Why Not Ertapenem for Surgical Prophylaxis?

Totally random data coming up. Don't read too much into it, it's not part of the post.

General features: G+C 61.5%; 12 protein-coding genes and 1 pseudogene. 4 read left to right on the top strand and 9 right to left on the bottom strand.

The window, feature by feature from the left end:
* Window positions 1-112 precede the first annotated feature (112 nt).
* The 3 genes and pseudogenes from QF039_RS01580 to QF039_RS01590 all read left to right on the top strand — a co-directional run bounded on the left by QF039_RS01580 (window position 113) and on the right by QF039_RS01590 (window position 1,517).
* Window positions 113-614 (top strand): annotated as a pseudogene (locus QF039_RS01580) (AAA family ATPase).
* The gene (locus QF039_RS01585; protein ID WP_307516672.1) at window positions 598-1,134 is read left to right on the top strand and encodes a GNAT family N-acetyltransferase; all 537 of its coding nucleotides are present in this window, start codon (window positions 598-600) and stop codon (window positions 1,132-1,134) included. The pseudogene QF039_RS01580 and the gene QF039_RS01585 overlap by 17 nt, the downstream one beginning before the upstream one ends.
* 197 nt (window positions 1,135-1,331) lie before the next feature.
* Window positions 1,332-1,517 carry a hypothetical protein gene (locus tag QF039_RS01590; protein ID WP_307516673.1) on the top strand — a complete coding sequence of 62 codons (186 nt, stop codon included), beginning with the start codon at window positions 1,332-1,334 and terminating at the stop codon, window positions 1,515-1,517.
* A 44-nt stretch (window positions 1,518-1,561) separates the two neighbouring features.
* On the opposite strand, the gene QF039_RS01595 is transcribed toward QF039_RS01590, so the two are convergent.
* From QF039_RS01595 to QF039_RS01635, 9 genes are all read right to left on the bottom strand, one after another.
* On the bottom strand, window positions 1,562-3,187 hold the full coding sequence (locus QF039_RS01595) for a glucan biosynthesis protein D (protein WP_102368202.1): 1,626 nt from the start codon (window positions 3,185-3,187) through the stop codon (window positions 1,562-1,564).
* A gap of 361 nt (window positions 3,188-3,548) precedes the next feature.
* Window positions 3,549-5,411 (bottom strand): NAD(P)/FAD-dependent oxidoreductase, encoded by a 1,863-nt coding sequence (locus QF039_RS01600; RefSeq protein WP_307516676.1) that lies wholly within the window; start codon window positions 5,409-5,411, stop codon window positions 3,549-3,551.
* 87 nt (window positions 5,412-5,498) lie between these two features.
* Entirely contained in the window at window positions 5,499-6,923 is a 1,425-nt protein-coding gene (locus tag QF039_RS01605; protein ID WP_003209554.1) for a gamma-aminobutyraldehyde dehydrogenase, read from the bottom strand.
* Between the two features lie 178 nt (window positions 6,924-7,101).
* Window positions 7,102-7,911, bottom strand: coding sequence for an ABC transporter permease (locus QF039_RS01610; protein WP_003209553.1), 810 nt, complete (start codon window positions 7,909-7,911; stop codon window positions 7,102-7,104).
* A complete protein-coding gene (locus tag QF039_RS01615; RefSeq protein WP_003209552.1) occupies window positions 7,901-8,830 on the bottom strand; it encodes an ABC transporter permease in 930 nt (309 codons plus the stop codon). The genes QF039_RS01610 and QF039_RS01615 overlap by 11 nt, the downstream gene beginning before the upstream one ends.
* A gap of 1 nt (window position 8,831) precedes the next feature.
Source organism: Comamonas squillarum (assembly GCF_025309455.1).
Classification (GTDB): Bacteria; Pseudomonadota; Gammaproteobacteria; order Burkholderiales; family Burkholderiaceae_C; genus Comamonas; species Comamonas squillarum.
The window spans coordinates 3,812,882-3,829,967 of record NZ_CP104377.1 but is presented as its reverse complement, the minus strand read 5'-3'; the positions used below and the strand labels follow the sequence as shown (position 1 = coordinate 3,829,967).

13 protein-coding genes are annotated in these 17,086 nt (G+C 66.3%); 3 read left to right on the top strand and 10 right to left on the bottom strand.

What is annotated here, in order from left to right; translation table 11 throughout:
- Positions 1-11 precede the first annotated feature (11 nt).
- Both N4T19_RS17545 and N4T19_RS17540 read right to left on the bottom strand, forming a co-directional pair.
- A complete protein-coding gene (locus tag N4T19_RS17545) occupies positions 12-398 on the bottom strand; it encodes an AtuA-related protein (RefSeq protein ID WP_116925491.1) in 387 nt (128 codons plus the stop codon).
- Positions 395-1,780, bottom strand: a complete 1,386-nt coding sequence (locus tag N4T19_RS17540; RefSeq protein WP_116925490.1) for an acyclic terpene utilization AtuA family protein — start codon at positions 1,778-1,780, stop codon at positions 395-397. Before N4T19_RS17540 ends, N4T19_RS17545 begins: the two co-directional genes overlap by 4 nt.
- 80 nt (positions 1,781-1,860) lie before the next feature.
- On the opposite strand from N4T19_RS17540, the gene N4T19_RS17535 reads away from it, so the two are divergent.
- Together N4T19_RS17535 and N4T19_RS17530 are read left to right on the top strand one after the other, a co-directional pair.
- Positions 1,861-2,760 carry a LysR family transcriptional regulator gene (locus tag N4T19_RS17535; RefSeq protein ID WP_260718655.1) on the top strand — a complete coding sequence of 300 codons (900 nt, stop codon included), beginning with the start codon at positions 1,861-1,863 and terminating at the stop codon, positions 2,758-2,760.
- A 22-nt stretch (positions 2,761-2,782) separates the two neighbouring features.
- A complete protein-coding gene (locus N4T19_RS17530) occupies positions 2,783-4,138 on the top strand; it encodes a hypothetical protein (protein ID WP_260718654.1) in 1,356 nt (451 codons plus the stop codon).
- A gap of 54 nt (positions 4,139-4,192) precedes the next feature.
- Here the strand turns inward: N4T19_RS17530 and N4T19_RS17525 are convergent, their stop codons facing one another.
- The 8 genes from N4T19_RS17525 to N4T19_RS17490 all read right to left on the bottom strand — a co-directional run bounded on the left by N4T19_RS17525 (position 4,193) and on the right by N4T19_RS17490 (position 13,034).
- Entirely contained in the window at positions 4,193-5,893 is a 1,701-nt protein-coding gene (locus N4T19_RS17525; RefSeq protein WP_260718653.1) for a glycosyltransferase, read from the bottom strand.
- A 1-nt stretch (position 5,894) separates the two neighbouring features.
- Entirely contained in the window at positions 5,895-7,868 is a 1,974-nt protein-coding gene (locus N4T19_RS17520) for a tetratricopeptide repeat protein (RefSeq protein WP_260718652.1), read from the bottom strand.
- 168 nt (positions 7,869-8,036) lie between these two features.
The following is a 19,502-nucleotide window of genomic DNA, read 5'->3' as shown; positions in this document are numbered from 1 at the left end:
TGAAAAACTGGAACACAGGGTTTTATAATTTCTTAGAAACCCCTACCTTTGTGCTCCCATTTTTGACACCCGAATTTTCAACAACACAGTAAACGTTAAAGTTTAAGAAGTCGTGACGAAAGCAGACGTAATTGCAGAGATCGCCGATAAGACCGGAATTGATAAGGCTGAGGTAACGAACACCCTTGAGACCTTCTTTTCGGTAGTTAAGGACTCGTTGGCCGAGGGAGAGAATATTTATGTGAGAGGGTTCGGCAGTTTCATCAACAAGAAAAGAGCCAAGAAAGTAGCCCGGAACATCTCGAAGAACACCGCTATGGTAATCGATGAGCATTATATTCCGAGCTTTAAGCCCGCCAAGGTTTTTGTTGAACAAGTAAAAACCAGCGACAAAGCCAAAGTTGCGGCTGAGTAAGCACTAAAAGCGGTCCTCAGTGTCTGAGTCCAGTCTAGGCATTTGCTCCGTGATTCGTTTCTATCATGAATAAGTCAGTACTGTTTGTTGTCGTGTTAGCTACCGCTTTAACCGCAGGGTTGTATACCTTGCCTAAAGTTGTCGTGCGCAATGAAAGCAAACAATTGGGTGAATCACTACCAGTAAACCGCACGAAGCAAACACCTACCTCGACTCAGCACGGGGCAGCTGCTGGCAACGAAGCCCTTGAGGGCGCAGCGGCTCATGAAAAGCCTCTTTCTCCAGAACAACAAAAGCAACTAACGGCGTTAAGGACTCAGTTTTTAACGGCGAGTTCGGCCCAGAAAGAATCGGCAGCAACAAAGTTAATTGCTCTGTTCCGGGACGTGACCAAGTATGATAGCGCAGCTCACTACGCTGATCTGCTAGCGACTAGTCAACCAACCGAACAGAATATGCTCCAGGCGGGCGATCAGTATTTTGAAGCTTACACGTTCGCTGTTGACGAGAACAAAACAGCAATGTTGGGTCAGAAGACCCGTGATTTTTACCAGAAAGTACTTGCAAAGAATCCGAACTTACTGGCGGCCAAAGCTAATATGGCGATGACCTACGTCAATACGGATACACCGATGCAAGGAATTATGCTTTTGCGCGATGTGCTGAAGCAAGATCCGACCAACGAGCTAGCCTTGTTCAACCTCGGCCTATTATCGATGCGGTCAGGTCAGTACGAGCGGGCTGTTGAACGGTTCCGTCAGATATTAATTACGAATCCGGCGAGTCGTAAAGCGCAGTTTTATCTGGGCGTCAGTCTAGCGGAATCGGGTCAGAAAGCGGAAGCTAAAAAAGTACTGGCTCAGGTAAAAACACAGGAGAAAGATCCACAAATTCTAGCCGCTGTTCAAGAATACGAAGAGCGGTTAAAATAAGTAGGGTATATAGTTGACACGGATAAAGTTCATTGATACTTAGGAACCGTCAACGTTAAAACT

Some readers have asked why the June 2009 issue of Treatment Guidelines (Antimicrobial Prophylaxis for Surgery) did not recommend use of ertapenem (Invanz) for prevention of infection after elective colorectal surgery. Ertapenem is a broad-spectrum carbapenem that has been approved for such use by the FDA. Medical Letter consultants do not recommend use of broad-spectrum drugs such as ertapenem, third-generation cephalosporins such as cefotaxime (Claforan), ceftriaxone (Rocephin), cefoperazone (Cefobid), ceftazidime (Fortaz, and others) or ceftizoxime (Cefizox), or fourth-generation cephalosporins such as cefepime (Maxipime) for routine surgical prophylaxis because they are expensive, some are less active than first- or second-generation cephalosporins against staphylococci, and their spectrum of activity includes organisms rarely encountered in elective surgery. These drugs should be reserved for treatment of serious infections, particularly those likely to be caused by organisms resistant to other antimicrobials.